What I learned taking one of MIT’s hardest graduate computer science classes (besides lots of math)
This past fall, I had the rare opportunity to take a graduate engineering course at MIT without being enrolled in a degree program. I knew a class would be hard, but being a student at the best technical school in the world, if only for a couple months, was something I had to experience. I talked to some students and recent grads, picked a class, and registered.
It’s hard to explain what the class was about. It was called “Algorithms for Inference”, and it focused on probabilistic graphical models, a framework for dealing with complicated probability distributions. There are no analogies I can use to explain what that means that would make sense to someone who hasn’t taken a graduate level probability and statistics course. Essentially, the course covered a lot of the mathematical techniques that underlie cutting edge artificial intelligence algorithms. Despite being an esoteric topic, it has become pretty trendy in certain computer science communities. It’s also known by students to be one of the hardest graduate subjects offered by MIT’s elite Electrical Engineering & Computer Science department.
The first lecture was fun. The professor was great and rather brilliantly outlined the course and its significance in the larger field of artificial intelligence and machine learning. It wasn’t until I sat down with the first problem set that I realized just how much trouble I was in. I remember spending an entire Saturday on the first question and barely making progress. My old college textbooks and Google searches were all but useless. After hitting the library and getting help from the TAs and my PhD co-workers, I finally started grasping the fundamentals. But things were going painfully slowly. If you’ve ever wondered how smart MIT students are, they’re crazy smart. Scary smart. One-in-a-thousand smart. I wouldn’t be surprised at all if the average IQ in that classroom was 140. Being so thoroughly outmatched was a new experience for me.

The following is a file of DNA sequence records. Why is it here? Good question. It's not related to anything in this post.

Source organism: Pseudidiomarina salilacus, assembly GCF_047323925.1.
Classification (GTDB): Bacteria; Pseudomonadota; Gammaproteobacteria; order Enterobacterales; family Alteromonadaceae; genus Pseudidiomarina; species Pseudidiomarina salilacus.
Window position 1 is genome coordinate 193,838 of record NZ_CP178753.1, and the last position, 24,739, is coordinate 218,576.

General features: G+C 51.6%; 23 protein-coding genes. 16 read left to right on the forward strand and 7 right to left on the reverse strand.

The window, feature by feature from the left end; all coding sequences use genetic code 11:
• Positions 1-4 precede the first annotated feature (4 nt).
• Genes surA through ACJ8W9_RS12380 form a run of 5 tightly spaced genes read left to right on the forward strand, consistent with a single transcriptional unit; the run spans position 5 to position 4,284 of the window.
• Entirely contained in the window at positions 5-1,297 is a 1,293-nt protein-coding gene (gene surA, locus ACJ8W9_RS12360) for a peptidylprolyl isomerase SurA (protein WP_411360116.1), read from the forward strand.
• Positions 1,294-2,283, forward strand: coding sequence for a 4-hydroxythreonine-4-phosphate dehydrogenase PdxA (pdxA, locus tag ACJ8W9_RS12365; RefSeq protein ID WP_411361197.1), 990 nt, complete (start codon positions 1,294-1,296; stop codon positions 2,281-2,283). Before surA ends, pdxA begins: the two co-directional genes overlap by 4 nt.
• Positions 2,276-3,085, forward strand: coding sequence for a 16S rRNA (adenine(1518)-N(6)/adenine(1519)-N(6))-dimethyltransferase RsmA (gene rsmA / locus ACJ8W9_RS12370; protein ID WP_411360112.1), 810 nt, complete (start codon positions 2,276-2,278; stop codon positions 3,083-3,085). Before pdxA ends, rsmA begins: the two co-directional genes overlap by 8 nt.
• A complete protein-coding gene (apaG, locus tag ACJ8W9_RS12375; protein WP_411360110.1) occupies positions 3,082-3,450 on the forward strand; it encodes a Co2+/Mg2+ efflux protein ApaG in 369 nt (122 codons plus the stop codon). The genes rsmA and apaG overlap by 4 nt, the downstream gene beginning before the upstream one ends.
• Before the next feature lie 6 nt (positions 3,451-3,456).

A few problem sets into the semester, I started to get the hang of things. Still, I had to spend about 20 hours per week outside of the classroom reading and working on problems. I came to appreciate that struggling with the workload is a fundamental learning tool. The expectations on an MIT graduate student are intense. This course packed far more content into a semester than my bachelor’s and master’s courses had. You can’t learn material at this depth by simply attending lectures and flipping through slides. Only by working through the problems, which always seem impossible at first, can you develop a profound understanding of the mathematical nuances that make these algorithms and models work. My classmates knew this and rarely complained. I found that the students weren’t just intellectually gifted but also ridiculously hard-working. I struggled at times to motivate myself, but I put in the work, managed roughly average performance, and made it through the class.
So what did I learn (besides probabilistic graphical models)?
When it comes to intellectual pursuits, striving to be the best is an impossible goal. This might sound like blasphemy to the over-achiever culture, but let’s be real. There will always be someone better than you in some way: smarter, faster, or harder working. Rather than worrying about being the biggest fish in your pond, focus instead on finding the right pond. Lots of people dream about getting a PhD at MIT because we’ve all heard stories about amazing people conducting impactful, innovative research. No one aspires to “just get by” at an elite institution. Find a place in the world where you’re challenged and need to put forth your best, but also where you’re good enough to make a real difference. And if you keep working hard and learning, who knows where you’ll end up.